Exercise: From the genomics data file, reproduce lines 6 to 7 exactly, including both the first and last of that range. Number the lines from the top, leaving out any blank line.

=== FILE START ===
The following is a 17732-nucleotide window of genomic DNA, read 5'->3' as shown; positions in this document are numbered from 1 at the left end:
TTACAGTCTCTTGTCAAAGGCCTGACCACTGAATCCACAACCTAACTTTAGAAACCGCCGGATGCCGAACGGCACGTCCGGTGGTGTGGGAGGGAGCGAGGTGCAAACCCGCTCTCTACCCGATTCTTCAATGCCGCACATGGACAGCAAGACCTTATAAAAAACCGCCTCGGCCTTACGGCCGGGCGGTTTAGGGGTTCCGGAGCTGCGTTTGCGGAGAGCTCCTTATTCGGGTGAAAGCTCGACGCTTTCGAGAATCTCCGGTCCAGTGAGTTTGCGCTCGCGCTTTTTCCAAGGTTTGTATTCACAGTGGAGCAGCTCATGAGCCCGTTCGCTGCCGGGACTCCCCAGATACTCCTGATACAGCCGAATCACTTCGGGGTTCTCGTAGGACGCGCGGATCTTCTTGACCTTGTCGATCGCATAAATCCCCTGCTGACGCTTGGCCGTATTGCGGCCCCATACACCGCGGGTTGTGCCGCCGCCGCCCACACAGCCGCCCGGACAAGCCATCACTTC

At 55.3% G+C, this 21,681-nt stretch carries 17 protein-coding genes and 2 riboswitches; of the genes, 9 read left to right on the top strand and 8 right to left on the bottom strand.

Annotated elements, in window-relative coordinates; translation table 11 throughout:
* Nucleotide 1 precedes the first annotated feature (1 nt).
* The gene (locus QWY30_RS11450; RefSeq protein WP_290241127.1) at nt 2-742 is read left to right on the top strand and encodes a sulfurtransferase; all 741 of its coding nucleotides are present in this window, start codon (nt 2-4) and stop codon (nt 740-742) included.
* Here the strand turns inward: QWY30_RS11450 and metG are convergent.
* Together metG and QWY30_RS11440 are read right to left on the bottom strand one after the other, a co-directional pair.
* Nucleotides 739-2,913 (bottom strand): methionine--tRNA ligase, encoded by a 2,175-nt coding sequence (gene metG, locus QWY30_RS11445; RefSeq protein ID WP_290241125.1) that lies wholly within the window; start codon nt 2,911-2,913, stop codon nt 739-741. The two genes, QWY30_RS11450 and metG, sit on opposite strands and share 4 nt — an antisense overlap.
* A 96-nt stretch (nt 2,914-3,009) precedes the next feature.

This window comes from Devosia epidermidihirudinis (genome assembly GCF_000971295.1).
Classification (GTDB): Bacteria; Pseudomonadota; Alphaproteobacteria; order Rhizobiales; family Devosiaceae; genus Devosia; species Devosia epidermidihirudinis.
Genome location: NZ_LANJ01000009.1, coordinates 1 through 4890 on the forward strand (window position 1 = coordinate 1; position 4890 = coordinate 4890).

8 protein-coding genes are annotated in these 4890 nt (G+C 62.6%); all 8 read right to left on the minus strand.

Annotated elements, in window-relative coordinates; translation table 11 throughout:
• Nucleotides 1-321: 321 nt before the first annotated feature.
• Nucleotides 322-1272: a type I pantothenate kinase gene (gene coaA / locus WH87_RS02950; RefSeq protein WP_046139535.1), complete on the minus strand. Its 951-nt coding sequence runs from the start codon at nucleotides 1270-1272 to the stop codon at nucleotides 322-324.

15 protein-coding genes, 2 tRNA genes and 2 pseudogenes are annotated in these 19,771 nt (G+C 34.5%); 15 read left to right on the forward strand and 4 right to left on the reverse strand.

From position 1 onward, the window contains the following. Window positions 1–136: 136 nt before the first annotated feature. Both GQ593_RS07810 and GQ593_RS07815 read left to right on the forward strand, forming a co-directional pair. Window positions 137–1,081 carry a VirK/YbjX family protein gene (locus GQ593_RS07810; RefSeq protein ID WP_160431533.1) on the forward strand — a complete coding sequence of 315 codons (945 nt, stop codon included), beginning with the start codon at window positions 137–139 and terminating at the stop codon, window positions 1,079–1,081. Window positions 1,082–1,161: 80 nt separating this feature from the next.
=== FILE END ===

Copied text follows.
* The gene (locus QWY30_RS11450; RefSeq protein WP_290241127.1) at nt 2-742 is read left to right on the top strand and encodes a sulfurtransferase; all 741 of its coding nucleotides are present in this window, start codon (nt 2-4) and stop codon (nt 740-742) included.
* Here the strand turns inward: QWY30_RS11450 and metG are convergent.